For years, industry and analysts have been touting the benefits of integrated systems that would improve the decision-making process by taking information from disparate functions and processes and organizing it efficiently. Strides continue to be made in driving efficiencies throughout the organization through just this sort of thought: Inventory and purchasing systems, payroll and HR systems, HVAC and fire systems, door entry and elevator systems all coming together in solutions that drive productivity by correlating the data that these formerly disparate systems generated. The industry calls these "converged" solutions, but in the end these efforts are all focused on creating systems that conform to business processes. By driving efficiencies throughout the organization, those systems improve productivity of the workforce.
Unfortunately, physical security has traditionally been left out of this efficiency discussion. In most organizations, building access control and security are focused solely on securing physical assets. They are typically managed by facilities operators who deploy locking and alarm systems to minimize the risk of theft and vandalism. A more complex organization may have a corporate security department that takes experience from the law enforcement world to centralize these operations and deploy more advanced surveillance systems. But in the end, the goal of security is the same as facility maintenance: to keep a company's assets up and running.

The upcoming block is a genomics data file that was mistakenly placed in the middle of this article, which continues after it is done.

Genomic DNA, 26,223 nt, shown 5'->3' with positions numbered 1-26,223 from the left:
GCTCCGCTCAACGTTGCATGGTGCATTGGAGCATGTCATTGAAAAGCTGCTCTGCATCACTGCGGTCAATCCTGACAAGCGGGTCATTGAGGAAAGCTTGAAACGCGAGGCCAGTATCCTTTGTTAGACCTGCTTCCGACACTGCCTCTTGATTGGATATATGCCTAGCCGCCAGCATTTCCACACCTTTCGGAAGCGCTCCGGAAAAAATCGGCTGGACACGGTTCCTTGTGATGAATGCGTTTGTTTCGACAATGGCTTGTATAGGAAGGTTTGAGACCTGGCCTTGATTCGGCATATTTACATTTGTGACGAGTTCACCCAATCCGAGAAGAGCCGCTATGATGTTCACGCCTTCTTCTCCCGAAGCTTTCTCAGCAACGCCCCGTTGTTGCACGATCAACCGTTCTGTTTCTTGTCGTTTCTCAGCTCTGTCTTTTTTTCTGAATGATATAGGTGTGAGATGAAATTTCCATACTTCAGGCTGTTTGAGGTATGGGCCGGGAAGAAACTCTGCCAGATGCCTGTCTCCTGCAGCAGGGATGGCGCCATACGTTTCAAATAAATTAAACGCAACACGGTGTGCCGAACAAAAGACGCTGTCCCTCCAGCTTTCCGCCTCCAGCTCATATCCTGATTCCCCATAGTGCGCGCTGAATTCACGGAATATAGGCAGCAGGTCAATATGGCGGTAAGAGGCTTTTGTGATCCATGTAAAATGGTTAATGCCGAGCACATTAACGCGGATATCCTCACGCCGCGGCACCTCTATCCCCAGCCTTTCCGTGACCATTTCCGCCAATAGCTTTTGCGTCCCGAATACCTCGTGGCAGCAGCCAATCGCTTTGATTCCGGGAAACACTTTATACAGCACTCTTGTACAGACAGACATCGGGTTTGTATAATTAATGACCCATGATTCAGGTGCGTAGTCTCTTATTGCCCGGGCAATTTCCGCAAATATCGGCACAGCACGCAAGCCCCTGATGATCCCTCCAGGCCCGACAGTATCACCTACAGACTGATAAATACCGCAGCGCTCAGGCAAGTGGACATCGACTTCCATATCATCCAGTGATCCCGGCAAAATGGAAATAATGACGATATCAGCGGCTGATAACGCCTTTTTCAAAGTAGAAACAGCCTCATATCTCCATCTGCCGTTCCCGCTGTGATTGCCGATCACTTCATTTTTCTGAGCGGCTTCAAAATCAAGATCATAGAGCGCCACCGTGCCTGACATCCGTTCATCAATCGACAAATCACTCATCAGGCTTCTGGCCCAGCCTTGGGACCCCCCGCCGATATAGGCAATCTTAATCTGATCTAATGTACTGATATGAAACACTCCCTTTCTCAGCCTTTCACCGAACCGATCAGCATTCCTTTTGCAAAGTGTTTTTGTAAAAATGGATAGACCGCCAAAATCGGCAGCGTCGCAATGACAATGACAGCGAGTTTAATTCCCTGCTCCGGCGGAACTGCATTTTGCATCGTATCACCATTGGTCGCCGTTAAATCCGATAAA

IT organizations have always had a parallel goal in mind: to deploy networks and systems that keep their companies running efficiently. But in addition to this, IT has always seen security as a priority in deploying their networks and systems. Their goal is to ensure the security of the information data that is used by their employees.